Updated: Jul 1
It has now been roughly three weeks since the death of George Floyd at the hands of several police officers in Minneapolis, the final minutes of that death captured in a now infamous video taken by a bystander at the scene. Those in the parish who have been joining in our noon Masses either online or, more recently, in person know that I have addressed his death and the topic of racism in several of my homilies over the last couple of weeks. But this is my first time addressing it in a bulletin letter. I have spent the last few weeks, as many of you have, watching the TV, reading many articles in newspapers and online, and trying to take in all of the many facets of what we have been seeing. What follows is certainly not the fullness of what can be said on this topic but serves as a beginning point for further reflections. I’ll begin with the incident that sparked these most recent discussions. What happened to George Floyd was horrific. I have tried to watch the video and can only get so far before I have to turn it off, as I (very literally) find myself getting sick to my stomach. No human being should ever be treated the way he was treated. Besides the primary and obvious sin of murder, the sight of this white police officer snuffing out the life of a black man also conjures up images of a long history of racism in our country. It is one of the sad realities of our country that institutional racism has been present from the beginning. The African slave trade fueled the economic growth and prosperity of our nation during its early decades, but at a horrific price in human lives. Slaves may have been freed after the Civil War, but they and their descendants were hardly equal. And even if the civil rights legislation of the 1960’s purported to end all forms of racial discrimination on paper, people of color even today have countless stories of how the reality is very different. I recently read about one study conducted in the early 2000’s where researchers created fictitious resumés that were mailed out to job listings in multiple cities in our country. The jobs covered a broad range of positions from cashiers to sales to higherlevel management. The “fake” resumes that were mailed out were equivalent in all ways (education, job experience, etc.) except in one: the names. Half the resumes had distinctly “white sounding” names (e.g. Emily Walsh), and half had “black sounding” names (e.g. Lakisha Washington). The result of the study? The resumés with “black sounding” names were 50% less likely to get a callback for an interview than the equivalent resumé with a white name. This is just one example of a reality that racial minorities in our country face every day, in so many facets of life. “The equality of men rests essentially on their dignity as persons and the rights that flow from it: Every form of social or cultural discrimination in fundamental personal rights on the grounds of sex, race, color, social conditions, language, or religion must be curbed and eradicated as incompatible with God's design.” (Catechism of the Catholic Church, n. 1935). God created all of the people of our world, in all of our wonderful diversity. Every single person is created in the image and likeness of God (Gen. 1:26), and thus every person reveals to us something of the beauty and goodness of God himself. May we all strive to see and honor that beauty and goodness in each other, and cherish the differences that make us uniquely made in His image.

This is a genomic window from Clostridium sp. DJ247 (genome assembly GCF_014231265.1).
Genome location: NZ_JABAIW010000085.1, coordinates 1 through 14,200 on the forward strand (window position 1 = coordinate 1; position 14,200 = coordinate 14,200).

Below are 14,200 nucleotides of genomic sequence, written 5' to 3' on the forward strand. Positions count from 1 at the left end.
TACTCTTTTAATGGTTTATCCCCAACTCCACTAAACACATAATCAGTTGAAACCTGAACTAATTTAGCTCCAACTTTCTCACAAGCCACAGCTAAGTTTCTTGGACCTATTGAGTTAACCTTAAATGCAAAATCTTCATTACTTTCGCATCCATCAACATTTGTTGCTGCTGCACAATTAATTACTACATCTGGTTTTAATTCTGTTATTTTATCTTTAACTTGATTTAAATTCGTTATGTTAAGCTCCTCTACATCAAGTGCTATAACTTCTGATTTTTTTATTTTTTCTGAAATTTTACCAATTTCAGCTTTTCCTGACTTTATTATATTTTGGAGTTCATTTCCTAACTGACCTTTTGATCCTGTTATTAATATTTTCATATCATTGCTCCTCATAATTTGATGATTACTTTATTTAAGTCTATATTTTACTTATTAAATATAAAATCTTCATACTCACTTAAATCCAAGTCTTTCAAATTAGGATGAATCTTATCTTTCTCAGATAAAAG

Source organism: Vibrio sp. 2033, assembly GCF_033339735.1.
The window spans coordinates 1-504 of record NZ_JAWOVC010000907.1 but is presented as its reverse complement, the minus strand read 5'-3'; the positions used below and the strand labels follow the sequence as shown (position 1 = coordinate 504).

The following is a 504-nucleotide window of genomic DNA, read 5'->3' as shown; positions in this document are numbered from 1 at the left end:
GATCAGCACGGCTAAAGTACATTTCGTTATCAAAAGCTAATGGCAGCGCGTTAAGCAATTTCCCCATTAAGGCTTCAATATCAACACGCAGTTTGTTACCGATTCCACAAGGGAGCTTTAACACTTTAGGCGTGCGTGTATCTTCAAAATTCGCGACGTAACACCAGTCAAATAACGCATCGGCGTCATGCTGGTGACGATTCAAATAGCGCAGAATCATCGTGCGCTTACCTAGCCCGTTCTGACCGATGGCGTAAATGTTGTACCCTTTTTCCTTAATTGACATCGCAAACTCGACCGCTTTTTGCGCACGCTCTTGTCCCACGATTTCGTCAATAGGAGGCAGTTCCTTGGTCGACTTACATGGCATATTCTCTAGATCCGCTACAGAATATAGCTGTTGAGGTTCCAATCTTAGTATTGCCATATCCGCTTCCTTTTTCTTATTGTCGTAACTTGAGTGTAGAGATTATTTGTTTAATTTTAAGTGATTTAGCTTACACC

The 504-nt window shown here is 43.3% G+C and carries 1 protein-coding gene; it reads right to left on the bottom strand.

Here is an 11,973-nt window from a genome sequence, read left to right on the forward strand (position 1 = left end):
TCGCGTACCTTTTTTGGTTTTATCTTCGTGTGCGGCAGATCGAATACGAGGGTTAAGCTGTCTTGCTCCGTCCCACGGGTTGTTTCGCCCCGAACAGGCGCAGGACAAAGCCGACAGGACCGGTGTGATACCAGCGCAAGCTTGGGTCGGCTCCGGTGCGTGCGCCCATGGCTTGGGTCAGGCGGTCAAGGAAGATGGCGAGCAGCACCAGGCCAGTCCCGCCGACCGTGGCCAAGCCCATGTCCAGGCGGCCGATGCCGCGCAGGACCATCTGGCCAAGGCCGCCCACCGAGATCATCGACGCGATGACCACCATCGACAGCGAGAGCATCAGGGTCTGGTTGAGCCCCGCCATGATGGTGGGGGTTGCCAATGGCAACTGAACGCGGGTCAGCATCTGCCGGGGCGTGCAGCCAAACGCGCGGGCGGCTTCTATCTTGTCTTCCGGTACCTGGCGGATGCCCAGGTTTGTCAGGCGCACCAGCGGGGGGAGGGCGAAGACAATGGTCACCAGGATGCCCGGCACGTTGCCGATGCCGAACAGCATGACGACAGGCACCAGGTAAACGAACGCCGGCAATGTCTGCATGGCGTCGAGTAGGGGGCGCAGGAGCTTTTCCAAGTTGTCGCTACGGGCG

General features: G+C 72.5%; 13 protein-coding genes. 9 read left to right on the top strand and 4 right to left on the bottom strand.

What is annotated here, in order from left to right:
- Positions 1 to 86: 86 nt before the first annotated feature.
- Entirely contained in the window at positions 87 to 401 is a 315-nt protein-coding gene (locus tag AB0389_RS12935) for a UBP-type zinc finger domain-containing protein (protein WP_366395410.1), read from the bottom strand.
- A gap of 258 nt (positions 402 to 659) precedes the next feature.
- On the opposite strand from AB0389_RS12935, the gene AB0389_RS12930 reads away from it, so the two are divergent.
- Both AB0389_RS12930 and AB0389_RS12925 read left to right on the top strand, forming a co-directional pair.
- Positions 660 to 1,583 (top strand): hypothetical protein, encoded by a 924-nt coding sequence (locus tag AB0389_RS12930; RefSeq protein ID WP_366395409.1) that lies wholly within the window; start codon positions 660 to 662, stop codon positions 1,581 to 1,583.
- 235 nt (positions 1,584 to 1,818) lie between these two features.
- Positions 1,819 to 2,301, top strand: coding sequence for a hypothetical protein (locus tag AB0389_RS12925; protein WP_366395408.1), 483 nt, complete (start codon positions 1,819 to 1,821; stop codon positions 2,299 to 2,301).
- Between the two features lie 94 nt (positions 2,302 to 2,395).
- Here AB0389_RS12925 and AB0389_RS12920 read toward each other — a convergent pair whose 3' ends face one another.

Fr. John Paul